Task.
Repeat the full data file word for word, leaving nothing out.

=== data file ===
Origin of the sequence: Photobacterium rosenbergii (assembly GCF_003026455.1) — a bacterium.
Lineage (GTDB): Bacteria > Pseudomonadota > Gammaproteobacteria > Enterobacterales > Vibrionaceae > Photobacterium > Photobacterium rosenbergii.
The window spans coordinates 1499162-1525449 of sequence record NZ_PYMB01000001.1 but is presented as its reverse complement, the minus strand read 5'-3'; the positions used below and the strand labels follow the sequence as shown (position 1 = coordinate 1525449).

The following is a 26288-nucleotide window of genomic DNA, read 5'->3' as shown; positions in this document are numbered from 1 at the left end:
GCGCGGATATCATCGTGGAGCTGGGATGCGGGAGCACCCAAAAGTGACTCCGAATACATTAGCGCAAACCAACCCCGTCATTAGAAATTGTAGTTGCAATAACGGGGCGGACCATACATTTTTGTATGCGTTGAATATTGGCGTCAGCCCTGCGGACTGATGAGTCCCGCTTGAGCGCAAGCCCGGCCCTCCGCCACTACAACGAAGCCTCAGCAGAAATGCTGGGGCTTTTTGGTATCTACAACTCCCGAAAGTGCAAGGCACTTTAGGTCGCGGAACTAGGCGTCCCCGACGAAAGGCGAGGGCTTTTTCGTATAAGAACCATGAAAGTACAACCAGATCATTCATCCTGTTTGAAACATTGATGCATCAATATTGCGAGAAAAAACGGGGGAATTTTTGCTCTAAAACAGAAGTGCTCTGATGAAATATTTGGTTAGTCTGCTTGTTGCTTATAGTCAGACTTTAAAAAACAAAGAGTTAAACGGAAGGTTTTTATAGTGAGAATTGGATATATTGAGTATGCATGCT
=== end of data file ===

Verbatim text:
Origin of the sequence: Photobacterium rosenbergii (assembly GCF_003026455.1) — a bacterium.
Lineage (GTDB): Bacteria > Pseudomonadota > Gammaproteobacteria > Enterobacterales > Vibrionaceae > Photobacterium > Photobacterium rosenbergii.
The window spans coordinates 1499162-1525449 of sequence record NZ_PYMB01000001.1 but is presented as its reverse complement, the minus strand read 5'-3'; the positions used below and the strand labels follow the sequence as shown (position 1 = coordinate 1525449).

The following is a 26288-nucleotide window of genomic DNA, read 5'->3' as shown; positions in this document are numbered from 1 at the left end:
GCGCGGATATCATCGTGGAGCTGGGATGCGGGAGCACCCAAAAGTGACTCCGAATACATTAGCGCAAACCAACCCCGTCATTAGAAATTGTAGTTGCAATAACGGGGCGGACCATACATTTTTGTATGCGTTGAATATTGGCGTCAGCCCTGCGGACTGATGAGTCCCGCTTGAGCGCAAGCCCGGCCCTCCGCCACTACAACGAAGCCTCAGCAGAAATGCTGGGGCTTTTTGGTATCTACAACTCCCGAAAGTGCAAGGCACTTTAGGTCGCGGAACTAGGCGTCCCCGACGAAAGGCGAGGGCTTTTTCGTATAAGAACCATGAAAGTACAACCAGATCATTCATCCTGTTTGAAACATTGATGCATCAATATTGCGAGAAAAAACGGGGGAATTTTTGCTCTAAAACAGAAGTGCTCTGATGAAATATTTGGTTAGTCTGCTTGTTGCTTATAGTCAGACTTTAAAAAACAAAGAGTTAAACGGAAGGTTTTTATAGTGAGAATTGGATATATTGAGTATGCATGCT